If you have never worked or paid Social Security taxes (or didn't pay them for long enough), you won't be eligible to claim Social Security retirement benefits on your own account. However, you may be able to receive spousal benefits through your spouse's account. You can file a claim under their account as early as age 62, as long as your spouse has already filed to collect their own benefits. You will also be able to apply for Medicare health coverage at age 65.
- Spouses who aren't eligible for Social Security on their own work record can apply for benefits based on the other spouse's record.
- The maximum spousal benefit is equal to 50% of the other spouse's benefit.
- People can apply for spousal benefits as early as age 62, but they'll get more money if they wait until their full retirement age.
Spousal Social Security Rules 
For many working couples, both partners will be eligible to collect individual benefits. However, that does not preclude either person from collecting under the other person's account. When you apply for benefits, both accounts will be checked to determine which claim will result in a higher benefit amount.
If your own benefit is larger, you will automatically receive that amount. If your spousal benefit is larger, you will receive a combination of benefits that total that amount.
While you can apply for spousal benefits as early as age 62, your benefit will be permanently reduced from what you would receive at your full or "normal" retirement age. Full retirement age, for Social Security purposes, is between 66 and 67, depending on your year of birth.
One exception: If you are caring for your spouse's child who is under age 16 or who receives Social Security disability benefits, you can collect spousal benefits at any age without a reduction.
In addition, if you decide to claim before full retirement age, your benefit amount may be reduced if you continue working, depending on how much you earn. Eligibility for government, foreign, or public service pensions may also affect your payments.
If you wait until full retirement age to claim benefits, you'll receive the maximum amount you can collect as a spouse. That is equal to 50% of your spouse's benefit amount.
The benefits claiming strategy known as "file and suspend" has been totally eliminated.
Changes to Social Security Law
Some changes to the law in recent years have affected how you can collect spousal benefits. If you were born on or before Jan. 1, 1954, you may still be eligible to use a benefits-claiming strategy known as a "restricted application" to increase your benefits.
Younger recipients won't be able to use this strategy, which was ended by the Bipartisan Budget Act of 2015.
How the Restricted Application Strategy Works for Eligible Spouses
If you reach full retirement age and are eligible for your own benefits as well as spousal benefits, you may choose to collect benefits under your spouse's account now and defer your own benefits until later. To file a restricted application, both you and your spouse must be of full retirement age, and you both must have filed for Social Security benefits.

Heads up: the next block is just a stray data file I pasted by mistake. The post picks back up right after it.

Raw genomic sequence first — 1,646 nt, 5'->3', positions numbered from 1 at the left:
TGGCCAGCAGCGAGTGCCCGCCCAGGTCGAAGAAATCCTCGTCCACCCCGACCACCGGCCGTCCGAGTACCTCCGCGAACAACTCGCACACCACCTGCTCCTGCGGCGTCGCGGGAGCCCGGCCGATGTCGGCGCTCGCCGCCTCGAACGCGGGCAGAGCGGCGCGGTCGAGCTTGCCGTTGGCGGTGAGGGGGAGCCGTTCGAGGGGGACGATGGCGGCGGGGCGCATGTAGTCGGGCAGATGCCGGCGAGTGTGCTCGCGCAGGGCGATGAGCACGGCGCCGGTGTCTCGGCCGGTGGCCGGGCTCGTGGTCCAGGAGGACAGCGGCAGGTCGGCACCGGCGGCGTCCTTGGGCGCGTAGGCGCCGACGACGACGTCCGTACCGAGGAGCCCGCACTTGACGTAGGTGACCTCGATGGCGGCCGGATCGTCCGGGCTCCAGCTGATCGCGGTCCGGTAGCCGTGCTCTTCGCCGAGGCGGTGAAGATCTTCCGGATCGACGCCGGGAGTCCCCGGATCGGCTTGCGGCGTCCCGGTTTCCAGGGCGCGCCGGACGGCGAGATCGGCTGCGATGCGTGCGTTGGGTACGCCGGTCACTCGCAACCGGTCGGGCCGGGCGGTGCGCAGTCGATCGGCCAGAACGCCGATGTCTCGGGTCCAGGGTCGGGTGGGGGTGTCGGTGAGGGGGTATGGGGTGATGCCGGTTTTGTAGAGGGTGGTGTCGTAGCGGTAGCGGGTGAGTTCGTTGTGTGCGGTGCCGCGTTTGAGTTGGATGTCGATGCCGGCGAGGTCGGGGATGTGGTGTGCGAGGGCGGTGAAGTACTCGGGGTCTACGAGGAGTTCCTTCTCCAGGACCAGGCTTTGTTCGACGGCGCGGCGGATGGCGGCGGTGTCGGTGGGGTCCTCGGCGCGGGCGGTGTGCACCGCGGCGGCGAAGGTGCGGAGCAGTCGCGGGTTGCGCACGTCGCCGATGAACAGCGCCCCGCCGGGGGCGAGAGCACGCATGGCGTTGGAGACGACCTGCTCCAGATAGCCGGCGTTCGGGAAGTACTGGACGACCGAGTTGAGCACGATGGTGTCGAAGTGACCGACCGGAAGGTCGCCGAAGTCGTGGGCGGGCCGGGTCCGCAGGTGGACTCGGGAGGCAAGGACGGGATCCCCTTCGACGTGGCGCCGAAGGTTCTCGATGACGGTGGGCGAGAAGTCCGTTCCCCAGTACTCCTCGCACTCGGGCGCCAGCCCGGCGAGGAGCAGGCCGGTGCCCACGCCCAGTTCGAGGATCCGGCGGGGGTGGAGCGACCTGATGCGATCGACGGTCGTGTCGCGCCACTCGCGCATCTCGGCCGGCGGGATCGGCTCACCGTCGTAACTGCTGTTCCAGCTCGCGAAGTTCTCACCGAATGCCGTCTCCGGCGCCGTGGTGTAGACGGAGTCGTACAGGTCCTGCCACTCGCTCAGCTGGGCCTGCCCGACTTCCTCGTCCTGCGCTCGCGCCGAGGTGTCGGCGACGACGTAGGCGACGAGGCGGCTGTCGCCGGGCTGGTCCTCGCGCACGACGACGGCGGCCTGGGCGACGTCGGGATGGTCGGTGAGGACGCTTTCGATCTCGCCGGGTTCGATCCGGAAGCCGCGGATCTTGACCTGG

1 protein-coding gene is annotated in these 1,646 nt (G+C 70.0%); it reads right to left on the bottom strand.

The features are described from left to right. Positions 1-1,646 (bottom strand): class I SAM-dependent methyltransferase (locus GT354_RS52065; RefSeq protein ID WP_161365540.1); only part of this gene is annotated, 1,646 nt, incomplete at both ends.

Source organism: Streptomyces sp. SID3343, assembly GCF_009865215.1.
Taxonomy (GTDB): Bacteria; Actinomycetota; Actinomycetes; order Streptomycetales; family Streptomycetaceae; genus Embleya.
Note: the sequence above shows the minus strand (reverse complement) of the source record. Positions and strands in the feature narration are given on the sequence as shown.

Filing a restricted application can result in a higher benefit amount when you later file for Social Security under your own account. The reason is you will have accrued delayed retirement credits for each year you deferred retirement, up to age 70, when benefits max out.
Each year of delayed retirement is worth an additional 8% in benefits for those born between 1943 and 1954. So, for example, a person born in 1952 who retires in 2021 at age 69 will receive an additional 24% over and above what they would have received had they started collecting in 2018 at their full retirement age. However, only one person per couple may collect spousal benefits while earning delayed retirement credits on his or her own account.
And, to repeat, this option is no longer available to anyone who wasn't born on or before Jan. 1, 1954.
'File and Suspend' Has Been Totally Eliminated
You may also hear or read about another Social Security claiming strategy known as file and suspend. Unfortunately, it is no longer applicable, also due to the Bipartisan Budget Act of 2015. Using this strategy, the higher-earning spouse could file for Social Security at full retirement age (thus making it possible for their spouse to get spousal benefits), but then "suspend" his or her claim and not take benefits until later, while racking up delayed retirement credits in the meantime.
Applying for Spousal Benefits
You can apply for spousal benefits online at the Social Security Administration (SSA) website, over the phone, or by making an appointment at your local Social Security office. The SSA website also has links to information about the maximum amount you can earn while collecting benefits and an online calculator to help estimate your potential spousal benefit.